PHPDoc Howto

This document outlines how you can generate the phpdoc-based help files.

The neccessary PHPDoc configuration files are located in /fs-midcom/support of the MidCOM CVS repository. There are two files, one creating only a simple, HTML-based help (which is reasonably fast), and another one creating several HTML-Variants, the source for a CHM file and a PDF (quite time-intensive).

These files will write their output to /tmp/midcom-docs/, you have to collect it there. This directory should be already there.

Then, when everything is in place, run "phpdoc -c config_name" within the support directory, and you should be fine.

The current configuration will skip all files in directories called "*/style/*", "*/config/*", "*/locale/*" and "*/documentation/*" thus ending up with the actual code in the system. Parsed will be everything in the lib directory of the CVS checkout.

Everything which is not yet documented, goes into the package "undocumented" for a start. This is not usable for makedist too.

How to document

A good end-user documentation is of top-most importance, as we have seen more then once with the incomplete documentation of the Midgard Core. Therefore I strongly urge all contributors to take their time documenting the code they write while they write it.

Yes, I know that this takes time (I use about a third of my development time for documentation), but in the end this will save you much time answering all the silly questions of the casual end-users/newcomers.

The following guidelines are from my personal experience, and they are open for discussion:

Class documentation

A good class introduction for example consists out of these elements in roughly this order:

Global- and member-variable documentaion

The docs for variables can usually be rather short, as most of them will be self-explenatory. When using simple base types for things like "Form field name prefix" can be enough.

Only complex types, like special error strings with formatting convetions or multi-level accocitive arrays as the datamanager schema database, call for a more verbose explaination, that could even be combined with an example how it can look like.

Function documentation

The documentation of the member functions of a class is almost as important, as the class documentation itself. You should hold yourself to the same general schema as with class documentations, omitting those parts, that are obviously not needed.

You absolutely always need to document all parameters using the @param documentation tag with both object type (use mixed, MidgardObject or the base class of a hierarchy as generic types where appropriate). It is imporant to use the names of other documented classes where appropriate, as this will by hyperlinked automatically.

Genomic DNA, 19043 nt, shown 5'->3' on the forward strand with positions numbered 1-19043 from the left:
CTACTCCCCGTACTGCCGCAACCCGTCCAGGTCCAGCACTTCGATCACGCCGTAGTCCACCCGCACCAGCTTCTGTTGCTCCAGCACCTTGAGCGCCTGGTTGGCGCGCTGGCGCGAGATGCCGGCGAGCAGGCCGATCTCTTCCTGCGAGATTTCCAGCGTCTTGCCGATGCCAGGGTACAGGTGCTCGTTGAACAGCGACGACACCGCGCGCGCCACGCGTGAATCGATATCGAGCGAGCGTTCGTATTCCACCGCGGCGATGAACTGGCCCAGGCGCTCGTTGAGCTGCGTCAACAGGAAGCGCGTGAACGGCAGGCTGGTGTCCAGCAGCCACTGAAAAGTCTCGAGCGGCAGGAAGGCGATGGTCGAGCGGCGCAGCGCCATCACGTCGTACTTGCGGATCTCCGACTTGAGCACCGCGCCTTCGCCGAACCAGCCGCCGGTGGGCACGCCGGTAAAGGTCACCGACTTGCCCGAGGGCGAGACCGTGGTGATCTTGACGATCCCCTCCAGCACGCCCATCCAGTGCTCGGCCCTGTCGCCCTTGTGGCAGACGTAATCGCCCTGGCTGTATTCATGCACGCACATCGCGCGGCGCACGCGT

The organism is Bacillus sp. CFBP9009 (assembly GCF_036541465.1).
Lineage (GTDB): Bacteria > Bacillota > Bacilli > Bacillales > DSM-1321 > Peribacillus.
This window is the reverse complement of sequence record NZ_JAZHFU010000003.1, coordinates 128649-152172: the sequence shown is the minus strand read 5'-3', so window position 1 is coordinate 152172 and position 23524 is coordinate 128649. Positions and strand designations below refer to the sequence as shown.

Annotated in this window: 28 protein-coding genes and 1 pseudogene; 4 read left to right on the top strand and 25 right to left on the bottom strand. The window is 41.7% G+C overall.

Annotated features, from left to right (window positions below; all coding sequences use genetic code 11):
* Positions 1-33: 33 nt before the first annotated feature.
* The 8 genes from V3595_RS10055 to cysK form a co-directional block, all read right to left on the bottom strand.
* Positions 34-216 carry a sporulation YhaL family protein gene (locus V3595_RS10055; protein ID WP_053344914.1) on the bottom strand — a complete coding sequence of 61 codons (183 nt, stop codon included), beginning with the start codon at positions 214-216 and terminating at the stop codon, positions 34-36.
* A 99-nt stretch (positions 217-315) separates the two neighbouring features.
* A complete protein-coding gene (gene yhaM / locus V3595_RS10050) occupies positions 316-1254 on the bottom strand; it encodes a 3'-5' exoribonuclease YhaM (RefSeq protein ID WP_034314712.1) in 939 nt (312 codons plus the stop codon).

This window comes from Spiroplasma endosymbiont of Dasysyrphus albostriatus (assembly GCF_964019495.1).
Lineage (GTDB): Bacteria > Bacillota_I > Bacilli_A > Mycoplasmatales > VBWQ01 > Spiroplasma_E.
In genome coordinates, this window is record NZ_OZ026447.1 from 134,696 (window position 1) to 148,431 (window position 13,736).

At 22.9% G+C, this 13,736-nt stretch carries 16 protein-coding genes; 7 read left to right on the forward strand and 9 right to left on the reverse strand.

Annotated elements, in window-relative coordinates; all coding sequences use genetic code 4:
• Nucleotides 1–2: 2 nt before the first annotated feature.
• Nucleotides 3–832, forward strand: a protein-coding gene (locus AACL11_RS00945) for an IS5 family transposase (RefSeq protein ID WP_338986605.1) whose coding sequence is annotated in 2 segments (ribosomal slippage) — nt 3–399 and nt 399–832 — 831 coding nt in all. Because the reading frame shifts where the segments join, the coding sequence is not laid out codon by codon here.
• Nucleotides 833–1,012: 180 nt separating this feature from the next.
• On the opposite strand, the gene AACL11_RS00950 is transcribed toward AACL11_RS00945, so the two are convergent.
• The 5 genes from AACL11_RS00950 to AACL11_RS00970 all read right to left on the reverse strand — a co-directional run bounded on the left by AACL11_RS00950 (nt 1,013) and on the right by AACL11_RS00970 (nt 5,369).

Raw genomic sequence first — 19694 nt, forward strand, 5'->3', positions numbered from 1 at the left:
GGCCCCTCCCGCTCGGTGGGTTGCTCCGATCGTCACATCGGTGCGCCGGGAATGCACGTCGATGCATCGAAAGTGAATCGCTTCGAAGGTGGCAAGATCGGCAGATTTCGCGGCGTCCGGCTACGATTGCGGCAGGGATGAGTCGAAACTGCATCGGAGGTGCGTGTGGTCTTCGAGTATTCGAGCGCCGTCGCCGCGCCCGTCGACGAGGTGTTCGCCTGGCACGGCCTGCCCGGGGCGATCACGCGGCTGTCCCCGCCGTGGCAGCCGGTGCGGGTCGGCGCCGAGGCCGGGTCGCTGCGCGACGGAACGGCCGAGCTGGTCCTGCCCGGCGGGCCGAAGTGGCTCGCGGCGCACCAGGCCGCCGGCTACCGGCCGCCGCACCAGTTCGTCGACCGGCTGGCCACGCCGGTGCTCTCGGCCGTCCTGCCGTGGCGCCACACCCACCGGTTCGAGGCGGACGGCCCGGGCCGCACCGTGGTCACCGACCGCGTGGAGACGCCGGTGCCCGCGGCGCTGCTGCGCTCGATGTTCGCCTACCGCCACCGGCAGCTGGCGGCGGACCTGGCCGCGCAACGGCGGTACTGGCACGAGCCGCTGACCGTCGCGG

As mandatory is the documentation of the return value using @return specifying both type and meaning. Often enough, a short note like @return bool Indicating success can be enough to clarify a functions usage.

Note, that null is not a type in itself, but a value for any existing type regarding documentation; a function that returns an integer or null on failure is still of type int.

Documentation style

Try to keep the style of the documentation as uniformly as possible. For example, I have started to use italics to mark important points in favor of bold typefaces; small headlines in the midst of a text block consist of a bold paragraph (phpdoc does not support headings).

Please get a look how things were done previously and try to stay in the same layout. The more you do this, the less the documentation needs to be typographically maintained in the long run. Thank you! ;-)

If in doubt...

If you are in doubt how to document an element, take a look into the alredy documented part of MidCOM and use the style of these files as a guideline for your own documentation.

Dock Block Examples

Package names

Use the @package directive to group the documentation along the following guidelines:

File Introduction

For each file, prepend something like this:

* @package midcom
* @author The Midgard Project,
* @version $Id: application.php,v 1.8 2004/11/10 12:13:42 torben Exp $
* @copyright The Midgard Project,
* @license GNU Lesser General Public License

Class Introductions

Write verbose documentations about what the class does. In addition, you will have to add another @package tag within the class, PHPdoc doesn't get this on itself:

* Main controlling instance of the MidCOM Framework
* [...]
* @package midcom

Visibility specification on classes, variables and functions

Add a @access private to any class member that should not be used from outside. Current default settings will add them to the documentations for now, but these docblocks are definitly meant for developers, not for end users.

Alternativly, you can use @access protected for all members that can be used in inherited classes.

The default visibility is public, so you don't need to specify this in that case explicitly.

Common Pitfalls with < and >

Even in blocks surrounded by <pre> tag's PHPDoc appearantly does *not* replace the <> tags automatically with the corresponding HTML Entities. This means, that you unfortunalety have to use &gt; and &lt; respectivly in these cases.

Output notes


The PDF output takes quite a while, so you should be prepared to bring some time (and some 200 MB of system memory) with you.

Compiled HTML Help (CHM)

phpdoc does not bring a CHM-converter, but the generated source can be converted using the Microsoft HTML Help Workshop, which is free for download.


A more or less (probably more less) current demo can be found here.